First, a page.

The trend over the past month in feeder cattle futures prices has been negative (bearish) for the April, May, and August contracts. This follows a month-long increasing (bullish) trend to start 2018.
A quick futures refresher: the prices associated with each contract above come from the futures market. Futures contracts are exactly what the name implies: a contract for something at some point in the future. These contracts expire during the contract month. So if you purchase an April 2018 feeder cattle contract at the current price of around $140 per 100 pounds (cwt), you must to sell or settle that contract sometime before or on the last Thursday of April. Unlike some contracts where you can deliver the physical commodity to settle the contract, feeder futures are cash-settled.
The structure of futures contracts allows for market participants (i.e. hedgers and speculators) to take positions on prices in the future. If you think that price will be higher in late April than the current price, then you can buy a contract and hold it hoping it will go up. If you think it will be lower, you can sell a contract and hope it goes down. It can also be used as a risk management tool for producers wanting to minimize price risk. If you purchased a load of stockers that you plan to hold until May, the futures market can be used to hedge by selling a May contract (50,000lbs). If prices go up, that’s bad for your futures contract but good for your stockers. A hedge swaps price risk for basis risk (i.e. the difference in cash and futures prices). To calculate basis for any given time period, just subtract the closest-to-expiration futures price from your local cash price.
A key benefit resulting from futures markets is that it allows forecasts based on market information. The current price for the August 2018 contract of $145 is the market’s estimate of what feeder cattle prices will be on in August. We can take that price, add in the estimated local basis, and arrive at a market estimate of cash prices. Using Mississippi as an example: the average basis (cash minus futures) during the month of August over the past five years has been about -$17 per cwt for 700-800 pound steers. If we expect that to be true this year, then the current August 2018 futures price suggests a forecast of $128 for those steers in August of this year. The same process can be used for other contract months, too.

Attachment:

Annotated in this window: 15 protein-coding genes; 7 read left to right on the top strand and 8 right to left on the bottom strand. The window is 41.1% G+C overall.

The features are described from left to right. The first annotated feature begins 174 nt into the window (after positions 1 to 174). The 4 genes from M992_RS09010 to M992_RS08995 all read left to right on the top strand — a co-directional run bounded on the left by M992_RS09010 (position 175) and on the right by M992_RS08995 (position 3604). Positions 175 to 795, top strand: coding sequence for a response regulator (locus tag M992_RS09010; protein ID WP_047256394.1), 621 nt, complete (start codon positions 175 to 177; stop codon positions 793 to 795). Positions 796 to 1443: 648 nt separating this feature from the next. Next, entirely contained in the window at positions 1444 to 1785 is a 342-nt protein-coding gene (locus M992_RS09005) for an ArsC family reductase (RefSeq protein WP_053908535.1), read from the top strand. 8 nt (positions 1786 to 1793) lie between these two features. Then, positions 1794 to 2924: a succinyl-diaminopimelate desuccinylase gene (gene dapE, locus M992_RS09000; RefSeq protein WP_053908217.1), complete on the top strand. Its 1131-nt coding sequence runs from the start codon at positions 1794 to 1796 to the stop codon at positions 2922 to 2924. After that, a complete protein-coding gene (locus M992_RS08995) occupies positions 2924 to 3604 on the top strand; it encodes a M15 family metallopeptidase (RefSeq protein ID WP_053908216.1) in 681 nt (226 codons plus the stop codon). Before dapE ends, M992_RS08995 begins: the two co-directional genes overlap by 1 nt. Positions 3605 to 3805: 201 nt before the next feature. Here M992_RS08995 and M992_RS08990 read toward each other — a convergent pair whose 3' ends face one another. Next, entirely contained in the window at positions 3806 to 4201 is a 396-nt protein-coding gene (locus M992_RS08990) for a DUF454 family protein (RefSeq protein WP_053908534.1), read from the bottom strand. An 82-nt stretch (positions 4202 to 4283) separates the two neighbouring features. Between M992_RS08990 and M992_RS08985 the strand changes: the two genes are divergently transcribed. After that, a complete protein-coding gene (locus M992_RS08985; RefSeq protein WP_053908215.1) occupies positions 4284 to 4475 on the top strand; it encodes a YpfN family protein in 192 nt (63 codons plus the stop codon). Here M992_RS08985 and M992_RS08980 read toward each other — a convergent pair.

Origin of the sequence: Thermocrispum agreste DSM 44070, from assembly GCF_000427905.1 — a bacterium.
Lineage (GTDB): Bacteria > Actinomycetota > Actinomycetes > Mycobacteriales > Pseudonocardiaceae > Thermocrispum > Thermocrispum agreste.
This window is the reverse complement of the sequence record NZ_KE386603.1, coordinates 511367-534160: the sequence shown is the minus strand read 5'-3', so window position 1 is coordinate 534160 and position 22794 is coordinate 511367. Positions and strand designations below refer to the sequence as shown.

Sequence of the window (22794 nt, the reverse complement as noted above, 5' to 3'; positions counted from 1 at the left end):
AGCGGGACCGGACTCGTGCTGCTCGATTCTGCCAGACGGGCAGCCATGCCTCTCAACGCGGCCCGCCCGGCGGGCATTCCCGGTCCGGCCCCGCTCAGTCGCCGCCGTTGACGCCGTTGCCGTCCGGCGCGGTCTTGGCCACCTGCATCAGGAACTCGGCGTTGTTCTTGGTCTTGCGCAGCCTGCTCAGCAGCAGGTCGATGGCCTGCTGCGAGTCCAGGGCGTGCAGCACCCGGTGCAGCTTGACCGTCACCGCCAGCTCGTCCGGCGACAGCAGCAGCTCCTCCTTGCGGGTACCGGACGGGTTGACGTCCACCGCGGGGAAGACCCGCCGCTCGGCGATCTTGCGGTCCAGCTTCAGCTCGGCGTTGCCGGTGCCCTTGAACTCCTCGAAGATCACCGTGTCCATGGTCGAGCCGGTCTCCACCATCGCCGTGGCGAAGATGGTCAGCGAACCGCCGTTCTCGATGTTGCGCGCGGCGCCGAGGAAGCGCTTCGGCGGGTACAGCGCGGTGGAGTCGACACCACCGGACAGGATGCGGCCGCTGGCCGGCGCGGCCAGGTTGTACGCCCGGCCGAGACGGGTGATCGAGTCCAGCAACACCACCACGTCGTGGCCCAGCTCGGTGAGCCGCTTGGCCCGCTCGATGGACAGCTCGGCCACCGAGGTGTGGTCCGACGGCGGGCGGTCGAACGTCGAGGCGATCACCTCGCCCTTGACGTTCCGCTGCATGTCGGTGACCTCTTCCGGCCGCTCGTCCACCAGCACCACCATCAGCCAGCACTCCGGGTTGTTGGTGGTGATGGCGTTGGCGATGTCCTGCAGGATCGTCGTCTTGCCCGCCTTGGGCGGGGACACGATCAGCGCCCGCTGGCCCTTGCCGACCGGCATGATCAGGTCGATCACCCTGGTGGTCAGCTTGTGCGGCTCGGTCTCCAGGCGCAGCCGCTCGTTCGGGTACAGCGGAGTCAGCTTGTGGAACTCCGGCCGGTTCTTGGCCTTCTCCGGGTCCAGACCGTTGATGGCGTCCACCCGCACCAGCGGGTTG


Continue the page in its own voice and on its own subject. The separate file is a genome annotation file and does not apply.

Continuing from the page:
The bearish trend of late is a signal of concern of feeder price weakness as we approach and enter the summer months. The same May 2018 contract that was worth $152 on February 16th was only worth about $139 today.
The boxed beef cutout value added to its rally with another strong week last week. The weekly weighted average for choice beef was $221.18. This is up $4.65 over the previous week and up nearly $13 over two weeks ago. As you can see in the chart above, 2018 value has been above 2017 values for every week so far. This continues to tell the story of strong beef demand. You may recall the sharp Spring rally in the beef market that occurred last year. While the current value is above year-ago levels, market fundamentals are a little different this year.
The BBCOV is reported by the USDA Agricultural Marketing Service and it provides an overall performance indicator for the fabricated beef industry. It is an estimate of the dollars per cwt for a fabricated carcass. It is not an observed price for an entire fabricated carcass sold in boxed form. Rather, the BBCOV estimates the value of a beef carcass based on prices paid for individual beef items from the carcass. Values of primal cuts (i.e. Rib, Chuck, Round, Loin, Brisket, Short Plate, and Flank) are calculated from prices paid for sub primal cuts. The BBCOV is then calculated using the estimated value for each primal and the average industry cutting yields.
As we discussed in last week’s article (available HERE), the magnitude of the 2017 Spring rally may be harder to attain this year due to the timing of larger supplies. Larger beef production is expected during the second quarter of 2018 than in 2017 which will provide more product for retailers to purchase. The Livestock Marketing Information Center projects a 6.3 percent increase in the amount of beef production during Q2 of 2018 as compared to Q2 of 2017.